I have always been one of those people who want to do something; take a class in documentary film making, make more time for my husband and me, take an exotic vacation; the list goes on and on. My mind is filled with ideas that I put it on the back burner of my life intending to “do it” next month, next year, when I have time, etc., etc., ad nauseum. It was a chance remark made by a friend that helped me realize how I was wasting precious time by putting things off. I was talking about wanting to go to France but, as usual it was assigned to sometime in the future. My friend off-handedly responded by saying, “I wouldn’t keep putting off what you want to do, Kristen. You and I, we’re getting closer to the Gate, if you know what I mean”.

I knew exactly what she meant; the Gate to which she was referring wasn’t the pretty white picket one surrounding her property, it was one of the after-life pearly ones. Her message was clear; no matter what we’d like to think, we’re not going to live forever so don’t wait, grab life and live it as well as you can. Carpe diem!

Now seriously I have no intention of reaching that heavenly gate any time soon but, as we all know, there is no guaranty on how much time is allotted to each of us. I wanted to start to carpe diem as soon as possible. In order to do so I needed to get the rest-of-my-life priorities straight and make necessary changes. Taking stock of what was preventing me from doing things I longed to do was priority number one. I loved my career as a writer, even deadlines don’t bother me. My marriage is solid and happy. So far, so good. Then I looked at my role as a mother.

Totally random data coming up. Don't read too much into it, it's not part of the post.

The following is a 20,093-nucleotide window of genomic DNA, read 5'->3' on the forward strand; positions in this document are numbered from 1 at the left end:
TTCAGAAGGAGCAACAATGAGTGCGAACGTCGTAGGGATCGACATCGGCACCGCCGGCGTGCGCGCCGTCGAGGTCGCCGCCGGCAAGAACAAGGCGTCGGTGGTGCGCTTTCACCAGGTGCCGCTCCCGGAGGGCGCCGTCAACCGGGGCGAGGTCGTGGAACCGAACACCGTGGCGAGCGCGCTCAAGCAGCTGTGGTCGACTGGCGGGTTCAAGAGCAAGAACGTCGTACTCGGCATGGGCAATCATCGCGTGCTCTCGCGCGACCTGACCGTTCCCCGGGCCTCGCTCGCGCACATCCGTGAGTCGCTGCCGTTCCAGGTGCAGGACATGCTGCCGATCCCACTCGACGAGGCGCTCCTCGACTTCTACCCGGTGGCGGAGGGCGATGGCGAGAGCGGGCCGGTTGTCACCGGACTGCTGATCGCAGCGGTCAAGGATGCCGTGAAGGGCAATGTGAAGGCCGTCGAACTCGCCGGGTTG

Most relationships naturally change as time passes but motherhood for me was still the demanding role it had been when my children were, well, little children! I was still a Mommy and not a Mom. It seemed that I was always available, twenty-four hours a day, seven days a week for my children. Intense mothering had me in stress overload. It was time for me to stop parenting as if I were still the mother of minor children. My “girls” are adults, yet even as adults, they ran to me with every conceivable problem, big or small.